A Canadian court has dismissed a Sikh's plea challenging the mandatory wearing of helmet while riding a motorcycle but admitted that the law did violate his constitutional right to religious freedom.
Baljinder Badesha, a 39-year-old father of four who emigrated from India to Canada in 1989, was fighting a $110 ticket he received in September 2005 for not wearing a helmet over his turban while riding his motorcycle. He had claimed that the law discriminates against Sikhs because their religion obliges them to cover their hair with nothing more than a turban.
Ontario's Justice W J Blacklock ruled that the law indeed violates Badesha's constitutional right to religious freedoms, but is justifiable under Section 1 of the Canadian Charter for Rights and Freedom because the safety measure dramatically reduces public healthcare costs and saves lives.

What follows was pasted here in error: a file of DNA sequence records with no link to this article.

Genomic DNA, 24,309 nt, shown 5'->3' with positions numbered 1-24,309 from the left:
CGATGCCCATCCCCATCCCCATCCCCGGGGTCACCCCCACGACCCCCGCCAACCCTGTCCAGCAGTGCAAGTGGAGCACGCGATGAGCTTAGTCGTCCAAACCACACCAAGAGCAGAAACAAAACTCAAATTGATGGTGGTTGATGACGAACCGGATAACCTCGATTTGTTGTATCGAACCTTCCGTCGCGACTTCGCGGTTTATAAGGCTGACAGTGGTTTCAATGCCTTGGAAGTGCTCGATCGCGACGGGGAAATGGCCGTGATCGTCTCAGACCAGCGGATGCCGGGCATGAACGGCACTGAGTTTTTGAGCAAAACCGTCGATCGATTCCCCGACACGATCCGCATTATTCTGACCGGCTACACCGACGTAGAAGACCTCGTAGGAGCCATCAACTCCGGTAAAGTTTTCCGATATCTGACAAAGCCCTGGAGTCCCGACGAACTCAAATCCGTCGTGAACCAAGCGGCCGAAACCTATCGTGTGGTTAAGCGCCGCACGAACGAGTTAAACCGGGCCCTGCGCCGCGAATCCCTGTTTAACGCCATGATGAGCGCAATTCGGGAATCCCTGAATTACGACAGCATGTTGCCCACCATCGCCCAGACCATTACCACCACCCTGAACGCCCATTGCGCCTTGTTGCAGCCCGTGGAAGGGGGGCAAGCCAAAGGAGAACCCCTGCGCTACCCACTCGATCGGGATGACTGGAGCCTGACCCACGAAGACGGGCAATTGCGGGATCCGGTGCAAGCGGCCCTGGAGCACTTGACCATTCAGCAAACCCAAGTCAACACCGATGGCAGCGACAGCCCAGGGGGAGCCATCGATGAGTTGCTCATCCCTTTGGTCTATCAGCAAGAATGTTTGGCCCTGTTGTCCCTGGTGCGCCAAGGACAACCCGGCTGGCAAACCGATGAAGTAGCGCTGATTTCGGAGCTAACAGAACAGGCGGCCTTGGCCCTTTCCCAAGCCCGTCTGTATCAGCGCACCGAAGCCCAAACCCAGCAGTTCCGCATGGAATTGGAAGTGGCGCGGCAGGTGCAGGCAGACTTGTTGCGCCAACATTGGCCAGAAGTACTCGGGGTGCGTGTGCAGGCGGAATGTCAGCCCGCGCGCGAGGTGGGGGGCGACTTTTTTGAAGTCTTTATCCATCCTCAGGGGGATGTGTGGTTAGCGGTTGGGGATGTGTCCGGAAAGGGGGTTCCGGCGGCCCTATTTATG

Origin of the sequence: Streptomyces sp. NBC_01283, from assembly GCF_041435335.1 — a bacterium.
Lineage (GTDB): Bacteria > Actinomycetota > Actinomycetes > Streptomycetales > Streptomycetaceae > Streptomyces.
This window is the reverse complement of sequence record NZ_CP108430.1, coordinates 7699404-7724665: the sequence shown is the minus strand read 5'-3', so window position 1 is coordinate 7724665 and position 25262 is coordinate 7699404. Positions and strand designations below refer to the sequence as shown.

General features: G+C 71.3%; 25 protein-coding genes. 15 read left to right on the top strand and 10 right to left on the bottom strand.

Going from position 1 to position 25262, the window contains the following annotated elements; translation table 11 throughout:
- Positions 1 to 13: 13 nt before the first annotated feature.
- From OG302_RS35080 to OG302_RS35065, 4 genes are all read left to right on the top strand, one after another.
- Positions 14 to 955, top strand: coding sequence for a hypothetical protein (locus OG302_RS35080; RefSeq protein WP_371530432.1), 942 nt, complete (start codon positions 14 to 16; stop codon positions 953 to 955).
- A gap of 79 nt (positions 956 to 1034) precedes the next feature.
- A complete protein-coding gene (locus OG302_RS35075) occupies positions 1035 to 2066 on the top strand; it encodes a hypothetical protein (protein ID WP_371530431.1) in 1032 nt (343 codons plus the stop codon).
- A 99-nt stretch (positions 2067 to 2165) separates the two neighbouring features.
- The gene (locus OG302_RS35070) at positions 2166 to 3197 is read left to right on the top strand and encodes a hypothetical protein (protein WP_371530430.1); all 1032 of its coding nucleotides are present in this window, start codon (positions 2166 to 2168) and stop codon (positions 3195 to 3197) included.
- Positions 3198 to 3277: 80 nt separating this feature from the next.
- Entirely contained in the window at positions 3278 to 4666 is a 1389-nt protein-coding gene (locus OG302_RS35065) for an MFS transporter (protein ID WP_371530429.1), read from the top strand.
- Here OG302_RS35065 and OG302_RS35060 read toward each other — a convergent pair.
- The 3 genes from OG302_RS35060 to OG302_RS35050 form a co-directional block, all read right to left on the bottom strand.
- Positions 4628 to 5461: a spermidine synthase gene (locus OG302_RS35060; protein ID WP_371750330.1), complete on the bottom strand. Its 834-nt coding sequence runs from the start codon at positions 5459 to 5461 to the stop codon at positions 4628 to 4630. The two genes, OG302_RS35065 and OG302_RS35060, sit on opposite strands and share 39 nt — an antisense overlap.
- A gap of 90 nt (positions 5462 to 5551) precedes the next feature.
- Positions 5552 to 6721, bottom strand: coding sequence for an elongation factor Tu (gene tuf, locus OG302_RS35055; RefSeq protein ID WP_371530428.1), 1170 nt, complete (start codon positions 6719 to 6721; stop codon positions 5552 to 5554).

"Given the nature of Badesha's beliefs, which foreclose him from wearing anything over his turban, and yet the unquestioned safety and related issues, this is one of those cases in which, unfortunately, no accommodation appears possible," the judge ruled on the case that took more than two years to move through the courts.
The evidence, Justice Blacklock said, showed that to ride a motorcycle helmetless involves the imposition of significant extra risks related to safety and would put "undue hardship" on the province.
Badesha's lawyer Melvin Sokolsky said they would file appeal against the judgment. Badesha and his supporters told local media the ruling did not dishearten them and they would now lobby the government to change the law.
India and Britain exempt Sikhs from wearing helmets and so do the Canadian provinces of Manitoba and British Columbia, where a human-rights challenge led to the exemption.